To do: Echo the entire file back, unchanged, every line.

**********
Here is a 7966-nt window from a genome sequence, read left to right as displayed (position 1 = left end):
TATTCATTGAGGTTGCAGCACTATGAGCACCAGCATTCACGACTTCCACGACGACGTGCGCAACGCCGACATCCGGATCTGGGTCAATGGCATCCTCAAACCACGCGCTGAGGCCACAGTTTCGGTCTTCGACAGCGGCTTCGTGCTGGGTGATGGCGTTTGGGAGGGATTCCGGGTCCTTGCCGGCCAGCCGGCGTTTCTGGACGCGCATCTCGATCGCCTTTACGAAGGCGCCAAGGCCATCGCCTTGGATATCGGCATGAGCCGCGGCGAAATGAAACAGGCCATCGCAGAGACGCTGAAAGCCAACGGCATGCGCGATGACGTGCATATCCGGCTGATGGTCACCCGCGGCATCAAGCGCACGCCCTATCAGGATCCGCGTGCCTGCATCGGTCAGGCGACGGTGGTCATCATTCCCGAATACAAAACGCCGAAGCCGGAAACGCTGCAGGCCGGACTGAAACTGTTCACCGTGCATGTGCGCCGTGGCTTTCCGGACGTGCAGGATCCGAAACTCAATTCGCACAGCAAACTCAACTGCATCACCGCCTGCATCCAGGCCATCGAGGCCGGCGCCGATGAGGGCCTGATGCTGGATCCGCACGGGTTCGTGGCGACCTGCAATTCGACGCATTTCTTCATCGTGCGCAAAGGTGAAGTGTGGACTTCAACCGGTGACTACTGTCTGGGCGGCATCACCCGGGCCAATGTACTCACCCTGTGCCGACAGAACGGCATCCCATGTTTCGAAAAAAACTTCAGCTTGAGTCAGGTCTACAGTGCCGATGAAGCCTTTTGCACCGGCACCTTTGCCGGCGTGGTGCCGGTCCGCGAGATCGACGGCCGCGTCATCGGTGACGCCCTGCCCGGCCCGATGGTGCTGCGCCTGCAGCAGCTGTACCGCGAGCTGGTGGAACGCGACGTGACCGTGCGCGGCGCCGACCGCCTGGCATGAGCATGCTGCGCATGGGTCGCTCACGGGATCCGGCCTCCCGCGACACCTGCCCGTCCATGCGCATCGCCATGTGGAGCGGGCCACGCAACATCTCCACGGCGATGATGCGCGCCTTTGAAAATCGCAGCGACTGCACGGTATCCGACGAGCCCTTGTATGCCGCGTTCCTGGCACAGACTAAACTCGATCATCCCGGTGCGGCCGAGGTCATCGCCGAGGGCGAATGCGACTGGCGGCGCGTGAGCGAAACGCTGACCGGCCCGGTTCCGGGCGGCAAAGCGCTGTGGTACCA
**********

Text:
Here is a 7966-nt window from a genome sequence, read left to right as displayed (position 1 = left end):
TATTCATTGAGGTTGCAGCACTATGAGCACCAGCATTCACGACTTCCACGACGACGTGCGCAACGCCGACATCCGGATCTGGGTCAATGGCATCCTCAAACCACGCGCTGAGGCCACAGTTTCGGTCTTCGACAGCGGCTTCGTGCTGGGTGATGGCGTTTGGGAGGGATTCCGGGTCCTTGCCGGCCAGCCGGCGTTTCTGGACGCGCATCTCGATCGCCTTTACGAAGGCGCCAAGGCCATCGCCTTGGATATCGGCATGAGCCGCGGCGAAATGAAACAGGCCATCGCAGAGACGCTGAAAGCCAACGGCATGCGCGATGACGTGCATATCCGGCTGATGGTCACCCGCGGCATCAAGCGCACGCCCTATCAGGATCCGCGTGCCTGCATCGGTCAGGCGACGGTGGTCATCATTCCCGAATACAAAACGCCGAAGCCGGAAACGCTGCAGGCCGGACTGAAACTGTTCACCGTGCATGTGCGCCGTGGCTTTCCGGACGTGCAGGATCCGAAACTCAATTCGCACAGCAAACTCAACTGCATCACCGCCTGCATCCAGGCCATCGAGGCCGGCGCCGATGAGGGCCTGATGCTGGATCCGCACGGGTTCGTGGCGACCTGCAATTCGACGCATTTCTTCATCGTGCGCAAAGGTGAAGTGTGGACTTCAACCGGTGACTACTGTCTGGGCGGCATCACCCGGGCCAATGTACTCACCCTGTGCCGACAGAACGGCATCCCATGTTTCGAAAAAAACTTCAGCTTGAGTCAGGTCTACAGTGCCGATGAAGCCTTTTGCACCGGCACCTTTGCCGGCGTGGTGCCGGTCCGCGAGATCGACGGCCGCGTCATCGGTGACGCCCTGCCCGGCCCGATGGTGCTGCGCCTGCAGCAGCTGTACCGCGAGCTGGTGGAACGCGACGTGACCGTGCGCGGCGCCGACCGCCTGGCATGAGCATGCTGCGCATGGGTCGCTCACGGGATCCGGCCTCCCGCGACACCTGCCCGTCCATGCGCATCGCCATGTGGAGCGGGCCACGCAACATCTCCACGGCGATGATGCGCGCCTTTGAAAATCGCAGCGACTGCACGGTATCCGACGAGCCCTTGTATGCCGCGTTCCTGGCACAGACTAAACTCGATCATCCCGGTGCGGCCGAGGTCATCGCCGAGGGCGAATGCGACTGGCGGCGCGTGAGCGAAACGCTGACCGGCCCGGTTCCGGGCGGCAAAGCGCTGTGGTACCA